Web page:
Tracing 1,000 years of history at Leicester Castle

Leicester is one of England’s oldest cities, with a history dating back 2,000 years. During Roman times it was a large, thriving town known as Ratae. After this period, the town shrank in size and the area around the De Montfort University Leicester (DMU) campus and castle was probably not settled or used for farming.

William the Conqueror invaded England in 1066, with Leicester captured by the Normans in 1068. The town was given to Hugh de Grentemesnil, a trusted and powerful follower of William. A motte and bailey castle was constructed of wood, with the earthwork of the motte (mound) all that remains. This would have been about five metres higher than it stands today – it was levelled in 1840 for use as a bowling green. The location, then on the edge of town, gave a good strategic command of the river. The bailey, an enclosure at the foot of the mound containing the hall and other buildings, would have been surrounded by a moat and accessed via a timber bridge and gatehouse.

Hugh’s son Ivo became keeper of the castle in 1093, but staged a rebellion and was heavily fined. He pledged his lands to Robert de Beaumont in return for financial assistance. Robert was a powerful nobleman who fought at the Battle of Hastings and was renowned for his wise counsel to three successive kings of England. After becoming the 1st Earl of Leicester in 1107, Robert began work replacing the wooden castle with a more permanent structure of stone and lead.

Robert’s son Robert de Bossu (“the Hunchback”) inherited the title in 1118. It is likely that he began construction of the great stone hall that forms the core of the castle today. The hall had a nave seven metres wide and aisles three metres wide, with thick sandstone walls. The space was divided by wooden arcades made from huge oak trees sourced from the royal forests. The hall is claimed to be the oldest surviving aisled and bay-divided timber hall in Britain, despite later changes to the structure.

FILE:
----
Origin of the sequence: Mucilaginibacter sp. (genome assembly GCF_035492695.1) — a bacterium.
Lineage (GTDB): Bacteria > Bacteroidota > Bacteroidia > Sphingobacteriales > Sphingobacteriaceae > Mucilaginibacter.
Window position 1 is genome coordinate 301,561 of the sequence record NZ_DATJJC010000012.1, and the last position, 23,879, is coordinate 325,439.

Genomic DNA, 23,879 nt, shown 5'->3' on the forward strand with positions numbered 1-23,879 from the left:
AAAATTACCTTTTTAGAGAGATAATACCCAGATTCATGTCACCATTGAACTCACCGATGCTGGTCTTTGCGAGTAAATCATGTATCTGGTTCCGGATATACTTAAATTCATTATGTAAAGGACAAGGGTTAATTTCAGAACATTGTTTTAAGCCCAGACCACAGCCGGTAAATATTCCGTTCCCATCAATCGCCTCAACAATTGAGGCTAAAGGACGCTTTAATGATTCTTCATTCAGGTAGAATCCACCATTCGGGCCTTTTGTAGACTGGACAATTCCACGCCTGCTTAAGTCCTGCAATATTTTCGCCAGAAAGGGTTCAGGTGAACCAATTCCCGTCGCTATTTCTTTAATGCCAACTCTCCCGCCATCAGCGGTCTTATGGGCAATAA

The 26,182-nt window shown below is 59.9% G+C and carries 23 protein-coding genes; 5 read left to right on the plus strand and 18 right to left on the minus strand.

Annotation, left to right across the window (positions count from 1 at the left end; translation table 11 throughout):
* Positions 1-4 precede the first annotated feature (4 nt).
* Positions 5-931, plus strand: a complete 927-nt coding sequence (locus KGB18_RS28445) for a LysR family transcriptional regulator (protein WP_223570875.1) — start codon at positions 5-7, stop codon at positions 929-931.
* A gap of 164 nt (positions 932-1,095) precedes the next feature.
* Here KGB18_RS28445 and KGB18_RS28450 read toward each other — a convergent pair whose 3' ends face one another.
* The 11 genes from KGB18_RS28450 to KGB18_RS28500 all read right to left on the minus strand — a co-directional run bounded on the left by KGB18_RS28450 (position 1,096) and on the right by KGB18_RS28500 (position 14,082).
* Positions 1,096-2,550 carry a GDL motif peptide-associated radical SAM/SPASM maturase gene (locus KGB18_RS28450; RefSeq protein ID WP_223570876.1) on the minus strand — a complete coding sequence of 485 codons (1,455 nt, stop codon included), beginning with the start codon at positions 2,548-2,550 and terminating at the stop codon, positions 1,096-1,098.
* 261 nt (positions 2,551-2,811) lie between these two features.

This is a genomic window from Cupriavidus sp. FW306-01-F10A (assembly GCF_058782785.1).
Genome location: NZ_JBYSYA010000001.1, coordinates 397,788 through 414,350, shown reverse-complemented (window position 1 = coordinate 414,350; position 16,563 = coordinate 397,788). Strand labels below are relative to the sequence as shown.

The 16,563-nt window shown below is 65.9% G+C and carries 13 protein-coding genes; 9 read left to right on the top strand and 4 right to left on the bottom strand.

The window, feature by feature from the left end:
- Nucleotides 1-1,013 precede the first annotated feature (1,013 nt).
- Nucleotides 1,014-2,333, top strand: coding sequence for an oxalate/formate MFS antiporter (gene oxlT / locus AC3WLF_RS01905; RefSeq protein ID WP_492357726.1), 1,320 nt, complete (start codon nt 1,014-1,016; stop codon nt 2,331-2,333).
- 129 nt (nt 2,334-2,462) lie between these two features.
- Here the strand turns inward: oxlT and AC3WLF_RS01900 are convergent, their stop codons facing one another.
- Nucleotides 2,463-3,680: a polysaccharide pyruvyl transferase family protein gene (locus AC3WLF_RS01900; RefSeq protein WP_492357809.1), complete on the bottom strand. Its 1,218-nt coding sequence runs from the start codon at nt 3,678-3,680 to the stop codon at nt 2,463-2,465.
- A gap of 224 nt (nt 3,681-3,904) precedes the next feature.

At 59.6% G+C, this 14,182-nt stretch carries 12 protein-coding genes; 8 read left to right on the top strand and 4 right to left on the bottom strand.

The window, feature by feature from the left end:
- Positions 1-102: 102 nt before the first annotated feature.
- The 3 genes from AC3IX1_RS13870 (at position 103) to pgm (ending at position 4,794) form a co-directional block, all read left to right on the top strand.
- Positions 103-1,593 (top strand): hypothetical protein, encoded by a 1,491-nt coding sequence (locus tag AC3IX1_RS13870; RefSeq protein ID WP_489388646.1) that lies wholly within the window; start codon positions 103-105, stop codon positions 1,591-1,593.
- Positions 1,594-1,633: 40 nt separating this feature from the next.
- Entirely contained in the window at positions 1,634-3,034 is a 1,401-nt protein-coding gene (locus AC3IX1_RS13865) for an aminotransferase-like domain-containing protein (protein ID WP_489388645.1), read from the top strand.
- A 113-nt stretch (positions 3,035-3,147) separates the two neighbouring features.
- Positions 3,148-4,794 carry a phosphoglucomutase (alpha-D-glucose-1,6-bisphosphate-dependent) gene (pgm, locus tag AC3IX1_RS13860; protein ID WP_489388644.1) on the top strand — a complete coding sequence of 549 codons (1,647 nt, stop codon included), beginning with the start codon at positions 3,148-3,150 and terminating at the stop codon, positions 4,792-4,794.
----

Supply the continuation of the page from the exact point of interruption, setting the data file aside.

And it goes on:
The north end of the hall would have been more elaborate, with a raised platform holding the lord’s table. The hall acted as a communal living space for castle residents, although the lord and his family had a private area reached from stairs behind the platform. In addition, the hall was used as administrative offices for the Earl’s vast lands and as a court where the lord dispensed justice. To this end the castle had its own prison. Other surrounding buildings included a dancing room, chapel, kitchen block, large stable block, treasury, official rooms and a mill on the river.

The whole precinct was surrounded by walls. The Turret Gateway leading through to Trinity Hospital was a later addition (1422) and originally had two stories and a portcullis. It was damaged during a riot in 1832. The gateway next to St Mary de Castro dates to around 1446 and is made of moulded wood. It is now known as the Judge’s Lodgings.

Read part 2: Rebellion, revelry and royalty

Read part 3: Trials and tribulations